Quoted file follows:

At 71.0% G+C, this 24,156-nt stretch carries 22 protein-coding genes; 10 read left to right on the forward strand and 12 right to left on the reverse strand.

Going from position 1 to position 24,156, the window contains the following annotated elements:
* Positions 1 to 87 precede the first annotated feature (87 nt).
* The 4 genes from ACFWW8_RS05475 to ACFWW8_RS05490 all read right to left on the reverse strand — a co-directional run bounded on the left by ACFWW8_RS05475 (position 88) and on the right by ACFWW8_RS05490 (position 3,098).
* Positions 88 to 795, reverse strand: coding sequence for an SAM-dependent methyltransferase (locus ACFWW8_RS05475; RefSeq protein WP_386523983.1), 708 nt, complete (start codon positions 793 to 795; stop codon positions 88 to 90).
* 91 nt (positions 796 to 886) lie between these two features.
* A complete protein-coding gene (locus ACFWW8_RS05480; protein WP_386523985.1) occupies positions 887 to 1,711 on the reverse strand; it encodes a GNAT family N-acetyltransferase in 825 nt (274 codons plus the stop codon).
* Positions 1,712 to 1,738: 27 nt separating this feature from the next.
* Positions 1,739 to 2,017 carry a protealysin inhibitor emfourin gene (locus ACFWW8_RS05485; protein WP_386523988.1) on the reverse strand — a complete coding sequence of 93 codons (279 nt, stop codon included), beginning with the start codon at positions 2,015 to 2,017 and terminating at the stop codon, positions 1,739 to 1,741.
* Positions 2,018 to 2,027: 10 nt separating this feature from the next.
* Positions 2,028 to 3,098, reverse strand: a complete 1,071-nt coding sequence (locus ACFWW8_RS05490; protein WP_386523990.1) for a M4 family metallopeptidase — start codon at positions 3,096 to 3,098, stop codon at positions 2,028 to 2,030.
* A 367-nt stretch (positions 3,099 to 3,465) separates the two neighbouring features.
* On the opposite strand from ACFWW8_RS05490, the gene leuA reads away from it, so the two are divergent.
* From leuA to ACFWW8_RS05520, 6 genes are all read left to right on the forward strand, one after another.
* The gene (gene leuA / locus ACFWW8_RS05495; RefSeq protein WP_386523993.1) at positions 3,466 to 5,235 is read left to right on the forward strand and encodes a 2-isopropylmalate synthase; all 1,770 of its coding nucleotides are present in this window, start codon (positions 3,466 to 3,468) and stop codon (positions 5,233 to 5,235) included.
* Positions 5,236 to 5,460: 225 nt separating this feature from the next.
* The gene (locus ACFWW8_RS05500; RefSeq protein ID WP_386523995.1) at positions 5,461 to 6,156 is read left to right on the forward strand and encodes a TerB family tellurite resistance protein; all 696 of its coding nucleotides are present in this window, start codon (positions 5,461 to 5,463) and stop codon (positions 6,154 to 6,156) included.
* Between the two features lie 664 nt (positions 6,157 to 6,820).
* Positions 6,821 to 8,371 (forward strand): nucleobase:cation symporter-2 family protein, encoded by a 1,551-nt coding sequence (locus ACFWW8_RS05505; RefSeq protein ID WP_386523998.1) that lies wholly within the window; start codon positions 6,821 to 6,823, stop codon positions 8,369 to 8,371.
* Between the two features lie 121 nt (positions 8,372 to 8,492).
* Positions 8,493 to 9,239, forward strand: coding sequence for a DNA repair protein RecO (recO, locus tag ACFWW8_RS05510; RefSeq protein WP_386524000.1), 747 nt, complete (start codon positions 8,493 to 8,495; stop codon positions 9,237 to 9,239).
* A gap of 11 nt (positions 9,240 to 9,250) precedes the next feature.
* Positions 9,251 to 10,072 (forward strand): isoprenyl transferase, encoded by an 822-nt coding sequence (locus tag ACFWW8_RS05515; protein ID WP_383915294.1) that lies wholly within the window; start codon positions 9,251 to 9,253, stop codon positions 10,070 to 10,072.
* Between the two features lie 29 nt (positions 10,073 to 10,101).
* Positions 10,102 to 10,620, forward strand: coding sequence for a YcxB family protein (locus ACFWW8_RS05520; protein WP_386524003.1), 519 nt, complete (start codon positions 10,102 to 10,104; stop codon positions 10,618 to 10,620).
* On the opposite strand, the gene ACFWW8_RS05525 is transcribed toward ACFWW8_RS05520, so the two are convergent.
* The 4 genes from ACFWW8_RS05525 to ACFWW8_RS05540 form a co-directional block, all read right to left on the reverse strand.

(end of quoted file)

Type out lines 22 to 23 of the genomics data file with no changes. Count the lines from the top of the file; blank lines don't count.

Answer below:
* A gap of 11 nt (positions 9,240 to 9,250) precedes the next feature.
* Positions 9,251 to 10,072 (forward strand): isoprenyl transferase, encoded by an 822-nt coding sequence (locus tag ACFWW8_RS05515; protein ID WP_383915294.1) that lies wholly within the window; start codon positions 9,251 to 9,253, stop codon positions 10,070 to 10,072.